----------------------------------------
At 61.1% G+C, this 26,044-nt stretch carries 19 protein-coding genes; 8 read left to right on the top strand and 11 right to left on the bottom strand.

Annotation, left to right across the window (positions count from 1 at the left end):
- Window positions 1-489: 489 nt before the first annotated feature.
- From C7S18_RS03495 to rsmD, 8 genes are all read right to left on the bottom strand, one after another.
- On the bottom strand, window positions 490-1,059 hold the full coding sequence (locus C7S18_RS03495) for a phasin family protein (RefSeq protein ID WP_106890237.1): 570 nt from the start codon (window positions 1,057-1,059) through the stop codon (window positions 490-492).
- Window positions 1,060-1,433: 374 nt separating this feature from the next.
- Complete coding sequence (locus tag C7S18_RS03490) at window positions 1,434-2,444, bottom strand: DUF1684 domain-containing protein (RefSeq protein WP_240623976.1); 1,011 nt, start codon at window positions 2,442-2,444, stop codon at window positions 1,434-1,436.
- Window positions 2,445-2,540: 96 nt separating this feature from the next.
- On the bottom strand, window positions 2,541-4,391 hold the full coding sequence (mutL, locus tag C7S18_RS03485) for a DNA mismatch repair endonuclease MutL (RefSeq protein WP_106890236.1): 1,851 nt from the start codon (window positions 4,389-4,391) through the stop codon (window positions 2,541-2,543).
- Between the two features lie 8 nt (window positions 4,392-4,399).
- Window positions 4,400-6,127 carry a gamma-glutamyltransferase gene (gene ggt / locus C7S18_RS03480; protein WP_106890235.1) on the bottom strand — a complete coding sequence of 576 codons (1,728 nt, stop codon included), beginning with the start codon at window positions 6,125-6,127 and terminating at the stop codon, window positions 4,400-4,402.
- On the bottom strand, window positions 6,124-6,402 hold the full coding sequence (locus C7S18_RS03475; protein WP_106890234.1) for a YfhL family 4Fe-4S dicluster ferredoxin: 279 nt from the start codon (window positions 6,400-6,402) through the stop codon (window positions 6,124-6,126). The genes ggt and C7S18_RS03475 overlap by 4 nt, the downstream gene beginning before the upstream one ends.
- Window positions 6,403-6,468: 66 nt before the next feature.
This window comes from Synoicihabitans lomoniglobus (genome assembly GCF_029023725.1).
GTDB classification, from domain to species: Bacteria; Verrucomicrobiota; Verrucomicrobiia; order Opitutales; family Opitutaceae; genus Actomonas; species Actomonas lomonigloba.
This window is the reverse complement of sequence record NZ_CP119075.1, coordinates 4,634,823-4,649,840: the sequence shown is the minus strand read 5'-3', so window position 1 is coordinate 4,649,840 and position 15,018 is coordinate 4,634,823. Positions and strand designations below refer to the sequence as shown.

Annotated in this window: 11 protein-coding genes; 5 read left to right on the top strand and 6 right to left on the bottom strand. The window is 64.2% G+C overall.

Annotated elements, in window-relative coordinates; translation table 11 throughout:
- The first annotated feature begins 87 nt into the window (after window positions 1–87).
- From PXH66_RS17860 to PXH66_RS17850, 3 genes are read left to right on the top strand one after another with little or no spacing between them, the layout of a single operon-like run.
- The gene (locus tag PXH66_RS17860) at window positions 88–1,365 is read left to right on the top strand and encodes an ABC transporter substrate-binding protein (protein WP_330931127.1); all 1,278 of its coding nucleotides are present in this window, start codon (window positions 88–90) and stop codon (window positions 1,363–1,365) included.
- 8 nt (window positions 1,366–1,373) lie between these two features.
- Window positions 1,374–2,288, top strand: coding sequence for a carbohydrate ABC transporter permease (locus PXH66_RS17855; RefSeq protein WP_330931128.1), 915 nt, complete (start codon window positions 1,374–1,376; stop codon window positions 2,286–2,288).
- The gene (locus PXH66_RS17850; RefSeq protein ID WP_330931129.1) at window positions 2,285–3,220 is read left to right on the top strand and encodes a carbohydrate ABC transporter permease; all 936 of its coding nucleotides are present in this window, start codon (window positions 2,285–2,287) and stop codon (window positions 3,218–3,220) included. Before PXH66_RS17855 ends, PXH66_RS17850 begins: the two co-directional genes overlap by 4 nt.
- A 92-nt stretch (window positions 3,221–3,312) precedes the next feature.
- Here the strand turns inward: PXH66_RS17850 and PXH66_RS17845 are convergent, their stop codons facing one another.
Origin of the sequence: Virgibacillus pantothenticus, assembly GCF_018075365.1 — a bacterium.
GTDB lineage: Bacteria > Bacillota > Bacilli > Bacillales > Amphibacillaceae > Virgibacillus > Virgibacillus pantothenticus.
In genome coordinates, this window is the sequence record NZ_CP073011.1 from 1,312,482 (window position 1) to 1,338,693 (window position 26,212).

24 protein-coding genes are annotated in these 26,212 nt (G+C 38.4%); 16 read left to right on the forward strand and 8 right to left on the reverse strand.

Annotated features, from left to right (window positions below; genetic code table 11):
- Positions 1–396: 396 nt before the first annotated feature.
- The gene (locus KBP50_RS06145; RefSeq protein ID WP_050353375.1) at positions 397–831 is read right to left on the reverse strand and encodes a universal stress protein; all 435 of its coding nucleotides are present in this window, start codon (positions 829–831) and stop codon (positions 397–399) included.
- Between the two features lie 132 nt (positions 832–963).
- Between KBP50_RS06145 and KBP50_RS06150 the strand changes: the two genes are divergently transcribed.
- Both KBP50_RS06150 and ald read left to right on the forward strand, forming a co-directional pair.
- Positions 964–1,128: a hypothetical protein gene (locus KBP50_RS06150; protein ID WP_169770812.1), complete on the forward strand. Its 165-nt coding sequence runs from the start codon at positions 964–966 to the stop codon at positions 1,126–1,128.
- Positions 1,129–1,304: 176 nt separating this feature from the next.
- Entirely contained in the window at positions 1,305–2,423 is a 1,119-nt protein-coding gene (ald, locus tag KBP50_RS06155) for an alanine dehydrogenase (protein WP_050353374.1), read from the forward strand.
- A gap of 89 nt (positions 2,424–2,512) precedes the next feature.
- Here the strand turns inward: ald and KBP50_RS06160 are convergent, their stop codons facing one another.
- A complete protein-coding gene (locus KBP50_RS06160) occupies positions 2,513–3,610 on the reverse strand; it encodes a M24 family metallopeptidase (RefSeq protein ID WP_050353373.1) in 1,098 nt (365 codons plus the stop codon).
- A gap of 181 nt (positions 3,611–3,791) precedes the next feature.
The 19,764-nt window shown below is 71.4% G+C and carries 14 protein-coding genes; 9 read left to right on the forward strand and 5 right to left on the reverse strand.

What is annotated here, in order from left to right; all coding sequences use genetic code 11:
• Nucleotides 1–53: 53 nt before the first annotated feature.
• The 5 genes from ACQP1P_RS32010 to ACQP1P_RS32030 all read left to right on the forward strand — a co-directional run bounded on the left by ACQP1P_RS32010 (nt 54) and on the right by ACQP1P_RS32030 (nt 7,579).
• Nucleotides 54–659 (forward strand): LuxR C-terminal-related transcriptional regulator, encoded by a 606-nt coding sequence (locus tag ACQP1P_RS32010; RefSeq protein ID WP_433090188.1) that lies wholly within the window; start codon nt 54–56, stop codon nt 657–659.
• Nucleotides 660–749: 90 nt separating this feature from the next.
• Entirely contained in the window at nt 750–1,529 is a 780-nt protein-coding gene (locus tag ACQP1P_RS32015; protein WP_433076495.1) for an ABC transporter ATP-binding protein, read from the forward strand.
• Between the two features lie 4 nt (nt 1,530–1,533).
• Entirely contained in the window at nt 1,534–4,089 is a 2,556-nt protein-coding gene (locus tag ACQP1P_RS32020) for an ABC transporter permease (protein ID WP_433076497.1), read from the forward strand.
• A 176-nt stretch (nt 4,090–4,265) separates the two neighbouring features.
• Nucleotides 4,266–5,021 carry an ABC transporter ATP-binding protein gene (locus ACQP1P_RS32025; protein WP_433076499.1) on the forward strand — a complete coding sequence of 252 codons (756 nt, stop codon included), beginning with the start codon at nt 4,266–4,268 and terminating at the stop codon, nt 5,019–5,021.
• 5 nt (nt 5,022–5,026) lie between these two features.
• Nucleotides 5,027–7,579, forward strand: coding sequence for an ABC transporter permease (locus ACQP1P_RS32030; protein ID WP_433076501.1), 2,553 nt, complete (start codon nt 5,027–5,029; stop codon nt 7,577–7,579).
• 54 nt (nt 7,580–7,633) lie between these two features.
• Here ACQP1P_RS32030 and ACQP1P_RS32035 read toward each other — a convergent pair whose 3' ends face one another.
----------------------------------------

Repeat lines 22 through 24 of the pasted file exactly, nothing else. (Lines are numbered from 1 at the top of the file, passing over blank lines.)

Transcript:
- 8 nt (window positions 1,366–1,373) lie between these two features.
- Window positions 1,374–2,288, top strand: coding sequence for a carbohydrate ABC transporter permease (locus PXH66_RS17855; RefSeq protein WP_330931128.1), 915 nt, complete (start codon window positions 1,374–1,376; stop codon window positions 2,286–2,288).
- The gene (locus PXH66_RS17850; RefSeq protein ID WP_330931129.1) at window positions 2,285–3,220 is read left to right on the top strand and encodes a carbohydrate ABC transporter permease; all 936 of its coding nucleotides are present in this window, start codon (window positions 2,285–2,287) and stop codon (window positions 3,218–3,220) included. Before PXH66_RS17855 ends, PXH66_RS17850 begins: the two co-directional genes overlap by 4 nt.